Taylor’s invention — a medical suture that uses beet juice to indicate when surgical wounds have become infected — was born out of her equity work, she says. Specifically, she was inspired by research showing that Black people are disproportionately affected by post-surgical complications, including infections, and that oft-repeated diagnosable signs of infection like redness of the skin and swelling don’t appear as easily on darker skin tones.
If taken to market, Taylor’s suture concept, for which she is seeking patents, could offer a simple, cheap solution for low- and middle-income countries where common, treatable infections are too often deadly.
Two years on from her viral moment, Taylor, 19, is not just a college student, but the founder and CEO of VariegateHealth, an inclusion-focused medical device company, and the face of her own “head nerd brand,” for which she uses hands-on “innovation workshops” to encourage kids to take an interest in science and live authentically.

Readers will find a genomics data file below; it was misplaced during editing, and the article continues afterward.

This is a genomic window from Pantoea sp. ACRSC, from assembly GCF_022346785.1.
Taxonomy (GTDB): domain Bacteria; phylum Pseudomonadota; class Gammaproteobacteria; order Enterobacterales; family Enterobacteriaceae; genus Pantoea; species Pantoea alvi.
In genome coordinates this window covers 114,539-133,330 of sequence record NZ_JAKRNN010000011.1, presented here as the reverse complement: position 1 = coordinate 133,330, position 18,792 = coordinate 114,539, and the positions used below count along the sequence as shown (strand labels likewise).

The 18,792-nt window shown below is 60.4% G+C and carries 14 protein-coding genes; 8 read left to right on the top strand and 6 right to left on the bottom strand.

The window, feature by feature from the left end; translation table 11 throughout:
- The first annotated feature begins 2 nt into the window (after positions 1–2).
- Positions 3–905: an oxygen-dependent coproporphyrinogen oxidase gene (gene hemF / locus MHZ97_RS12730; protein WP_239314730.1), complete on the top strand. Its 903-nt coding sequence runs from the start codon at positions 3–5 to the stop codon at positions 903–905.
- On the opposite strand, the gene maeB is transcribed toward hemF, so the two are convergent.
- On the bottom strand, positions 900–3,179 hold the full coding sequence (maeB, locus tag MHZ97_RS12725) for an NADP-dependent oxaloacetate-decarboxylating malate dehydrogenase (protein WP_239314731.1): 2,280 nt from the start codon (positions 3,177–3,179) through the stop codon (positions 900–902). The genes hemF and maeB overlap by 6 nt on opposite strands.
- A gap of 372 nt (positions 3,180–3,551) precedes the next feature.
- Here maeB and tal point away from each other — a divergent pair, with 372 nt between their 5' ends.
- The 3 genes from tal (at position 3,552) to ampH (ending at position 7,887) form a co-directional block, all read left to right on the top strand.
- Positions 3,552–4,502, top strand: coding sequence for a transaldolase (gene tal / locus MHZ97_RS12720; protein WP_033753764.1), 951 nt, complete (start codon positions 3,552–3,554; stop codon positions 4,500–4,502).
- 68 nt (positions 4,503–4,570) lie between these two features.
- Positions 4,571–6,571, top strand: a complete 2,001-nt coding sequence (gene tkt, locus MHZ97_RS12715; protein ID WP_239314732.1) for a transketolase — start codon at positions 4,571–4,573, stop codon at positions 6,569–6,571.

“I’ve been adamant from the beginning: notoriety is superficial,” she says. “Without it, I wouldn't have as big of a platform, but it's not something to get swallowed up in.”
Instead, she’s using her celebrity “to be a vessel for change.”
Make no mistake, Taylor, who is being honored as USA Today’s Woman of the Year from Iowa, is out to shake up the world and nothing less. But for now, she’s building out a team to enter a new phase of testing on her suture and eventually make the device commercially viable, a timeline she knows is measured in years, if not decades. She’s also formalizing her workshops and plans to contract with local school districts to bring her design-thinking lessons directly into classrooms.